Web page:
jmoriarty
03-02-2004, 02:05 AM
2b (or not 2b?) Sorry- a little humor.

As you suggested, I scanned the 'Fledgling Organic Programs' dialogue. Much being covered there. Alot to consider.

Nomenclature debates! Ugh. Whether a material is natural, oranic or natural- based etc. seems to me, for the most part, to be irrelevant.

Microbes can't read! Labels and marketing literature- all consumerism. The real consumers are in the soil. They could care less what we think or say (OMRI and AAPFCO included).

The only way to make organic MATTER is to apply it. If so- how much?

Collectively there is an average of 2-6 tons of organisms per acre furrow slice. This same environment posseses an average of 2-3% organic matter- their food source! Is that enough to sustain them?

What about type of organic matter? Is the organic matter 2% sugars, starches and fiber or fat, waxes, cellulose and lignins? Even if 8%OM is found as a result of a soil test- that may be a high percentage but more testing is required to determine the compositional value- but is it worth the money to find out?

This is the area of organic I specialize in and questions I believe merit more discussion in the industry. Maybe I am biased but I think this is the cornerstone for getting results in an organic program.

Dchall_San_Antonio
03-02-2004, 03:15 AM
I'm certainly interested in learning more. :)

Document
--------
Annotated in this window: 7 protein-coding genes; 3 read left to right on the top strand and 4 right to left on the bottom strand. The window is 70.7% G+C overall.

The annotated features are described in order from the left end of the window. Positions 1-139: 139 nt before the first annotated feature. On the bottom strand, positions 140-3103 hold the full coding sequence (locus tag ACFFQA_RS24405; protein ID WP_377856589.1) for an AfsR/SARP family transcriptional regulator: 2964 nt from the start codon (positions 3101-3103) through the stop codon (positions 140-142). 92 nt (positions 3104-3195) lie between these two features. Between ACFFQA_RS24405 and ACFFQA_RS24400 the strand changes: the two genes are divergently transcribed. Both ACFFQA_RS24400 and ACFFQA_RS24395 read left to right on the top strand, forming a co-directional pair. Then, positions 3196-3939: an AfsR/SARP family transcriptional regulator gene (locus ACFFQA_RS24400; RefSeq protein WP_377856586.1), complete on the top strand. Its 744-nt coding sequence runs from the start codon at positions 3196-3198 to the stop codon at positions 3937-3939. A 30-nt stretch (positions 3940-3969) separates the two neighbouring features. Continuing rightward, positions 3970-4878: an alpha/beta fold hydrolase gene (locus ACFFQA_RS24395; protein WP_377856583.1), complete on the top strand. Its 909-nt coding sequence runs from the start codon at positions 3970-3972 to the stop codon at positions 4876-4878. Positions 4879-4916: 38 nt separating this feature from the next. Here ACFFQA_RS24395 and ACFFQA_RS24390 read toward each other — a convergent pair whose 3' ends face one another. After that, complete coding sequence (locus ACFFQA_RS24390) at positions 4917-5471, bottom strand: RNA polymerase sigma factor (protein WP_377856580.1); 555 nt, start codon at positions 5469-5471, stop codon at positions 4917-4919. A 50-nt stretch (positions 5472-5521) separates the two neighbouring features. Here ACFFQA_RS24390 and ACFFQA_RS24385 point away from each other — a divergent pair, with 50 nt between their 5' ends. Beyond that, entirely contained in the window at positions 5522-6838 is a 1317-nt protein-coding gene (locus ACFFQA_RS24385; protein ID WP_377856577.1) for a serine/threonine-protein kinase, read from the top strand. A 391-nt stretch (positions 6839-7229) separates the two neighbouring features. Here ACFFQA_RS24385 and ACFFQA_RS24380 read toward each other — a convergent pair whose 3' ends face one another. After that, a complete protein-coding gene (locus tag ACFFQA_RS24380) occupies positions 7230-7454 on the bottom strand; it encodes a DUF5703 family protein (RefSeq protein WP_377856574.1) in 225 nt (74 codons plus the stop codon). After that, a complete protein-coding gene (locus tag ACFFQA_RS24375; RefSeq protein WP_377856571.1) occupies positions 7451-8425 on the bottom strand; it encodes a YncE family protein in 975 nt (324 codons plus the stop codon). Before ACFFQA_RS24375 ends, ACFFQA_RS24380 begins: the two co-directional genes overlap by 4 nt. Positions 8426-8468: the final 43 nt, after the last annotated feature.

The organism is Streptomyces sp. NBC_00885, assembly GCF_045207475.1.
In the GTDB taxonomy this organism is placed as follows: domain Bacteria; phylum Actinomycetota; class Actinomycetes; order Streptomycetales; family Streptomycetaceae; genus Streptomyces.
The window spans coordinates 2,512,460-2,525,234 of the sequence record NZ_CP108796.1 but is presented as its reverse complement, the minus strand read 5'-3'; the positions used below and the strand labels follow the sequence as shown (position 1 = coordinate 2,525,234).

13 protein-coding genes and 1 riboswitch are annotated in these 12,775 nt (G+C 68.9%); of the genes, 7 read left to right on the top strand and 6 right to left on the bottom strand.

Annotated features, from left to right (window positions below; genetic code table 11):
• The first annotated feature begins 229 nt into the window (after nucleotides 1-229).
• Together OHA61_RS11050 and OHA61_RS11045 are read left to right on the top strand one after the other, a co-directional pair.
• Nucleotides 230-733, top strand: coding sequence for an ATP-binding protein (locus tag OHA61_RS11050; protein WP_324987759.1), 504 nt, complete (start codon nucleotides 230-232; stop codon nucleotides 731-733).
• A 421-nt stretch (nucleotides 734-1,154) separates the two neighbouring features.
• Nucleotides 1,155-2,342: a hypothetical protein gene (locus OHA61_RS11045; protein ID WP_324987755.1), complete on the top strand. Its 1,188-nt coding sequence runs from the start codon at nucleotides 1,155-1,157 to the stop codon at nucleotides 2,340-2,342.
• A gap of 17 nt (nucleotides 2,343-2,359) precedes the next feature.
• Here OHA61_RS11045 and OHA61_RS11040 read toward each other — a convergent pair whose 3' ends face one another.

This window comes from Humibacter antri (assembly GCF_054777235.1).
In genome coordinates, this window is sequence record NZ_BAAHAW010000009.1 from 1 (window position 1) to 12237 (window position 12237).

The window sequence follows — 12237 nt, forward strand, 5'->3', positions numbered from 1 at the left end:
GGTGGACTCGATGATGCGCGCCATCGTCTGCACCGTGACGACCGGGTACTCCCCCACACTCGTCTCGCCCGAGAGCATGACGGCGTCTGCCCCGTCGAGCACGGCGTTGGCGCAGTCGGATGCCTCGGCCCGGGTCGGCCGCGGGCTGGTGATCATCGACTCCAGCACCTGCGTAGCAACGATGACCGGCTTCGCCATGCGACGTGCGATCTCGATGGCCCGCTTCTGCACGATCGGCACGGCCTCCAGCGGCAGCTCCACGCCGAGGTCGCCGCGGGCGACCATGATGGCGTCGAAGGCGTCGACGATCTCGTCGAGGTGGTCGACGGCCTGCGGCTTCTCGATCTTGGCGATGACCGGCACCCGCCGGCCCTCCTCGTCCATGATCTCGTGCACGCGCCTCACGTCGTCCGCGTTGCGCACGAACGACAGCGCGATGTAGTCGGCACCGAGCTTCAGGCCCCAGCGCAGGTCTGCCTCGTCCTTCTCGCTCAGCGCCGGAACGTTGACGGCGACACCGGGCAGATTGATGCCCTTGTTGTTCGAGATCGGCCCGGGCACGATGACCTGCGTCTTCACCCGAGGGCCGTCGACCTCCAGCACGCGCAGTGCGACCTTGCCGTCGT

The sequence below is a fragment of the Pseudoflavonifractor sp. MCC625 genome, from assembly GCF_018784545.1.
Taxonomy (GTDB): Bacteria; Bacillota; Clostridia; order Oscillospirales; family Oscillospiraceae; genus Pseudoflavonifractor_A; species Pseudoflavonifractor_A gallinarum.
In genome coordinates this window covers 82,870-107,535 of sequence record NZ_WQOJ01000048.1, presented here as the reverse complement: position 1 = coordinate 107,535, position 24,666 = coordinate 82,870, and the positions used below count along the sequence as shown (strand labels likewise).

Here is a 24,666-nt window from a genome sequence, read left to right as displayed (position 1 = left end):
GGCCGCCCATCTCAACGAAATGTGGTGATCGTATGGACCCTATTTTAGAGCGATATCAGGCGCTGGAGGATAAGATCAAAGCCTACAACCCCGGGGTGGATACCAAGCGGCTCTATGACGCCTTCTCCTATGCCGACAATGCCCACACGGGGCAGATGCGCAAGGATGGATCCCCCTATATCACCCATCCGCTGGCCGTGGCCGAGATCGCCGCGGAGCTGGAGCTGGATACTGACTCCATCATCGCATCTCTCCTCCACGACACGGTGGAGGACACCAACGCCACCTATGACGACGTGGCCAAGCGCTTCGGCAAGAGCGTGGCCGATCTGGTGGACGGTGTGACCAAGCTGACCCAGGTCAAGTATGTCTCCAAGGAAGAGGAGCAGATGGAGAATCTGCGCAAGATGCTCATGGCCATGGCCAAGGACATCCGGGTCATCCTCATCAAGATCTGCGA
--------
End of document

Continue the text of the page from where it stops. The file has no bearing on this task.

To say that a yard need a certain number of pounds of organic matter applied per 1,000 makes some assumptions. For example there is a huge difference in applying 20 pounds of blood meal versus 20 pounds of sawdust. Something needs to be clarified.

I'm also a little unclear on what it means for nitrogen based fertility programs to become carbon based??

jmoriarty
03-02-2004, 09:36 AM
Right on with both questions.

Agronomic Tenet: Maintaining Carbon to Nitrogen balance in the soil is an important first step in any fertility program.

In the new approach, fertility is neither exclusively nitrogen or carbon based. Rather it is nitrogen AND carbon based- as it should be. Soil nitrogen and carbon are not independent. They are directly related and interdependent. For Carbon to Nitrogen (C:N) ratio balance in the soil, lets balance the C:N ratios of products applied. This balance, I contend, cannot be accomplished in a one-dimensional nitrogen-based only fertility program.

Two keys then are:
1. Knowing what percent of your product is organic matter (10-10-10 and....50%OM?, 55%OM? etc). Knowing this identifies how much organic matter is to be applied each application.

2. What is the C:N ratio of your product?

These two values have no consideration under the old paradigm so this is a good place to start a sound organic program.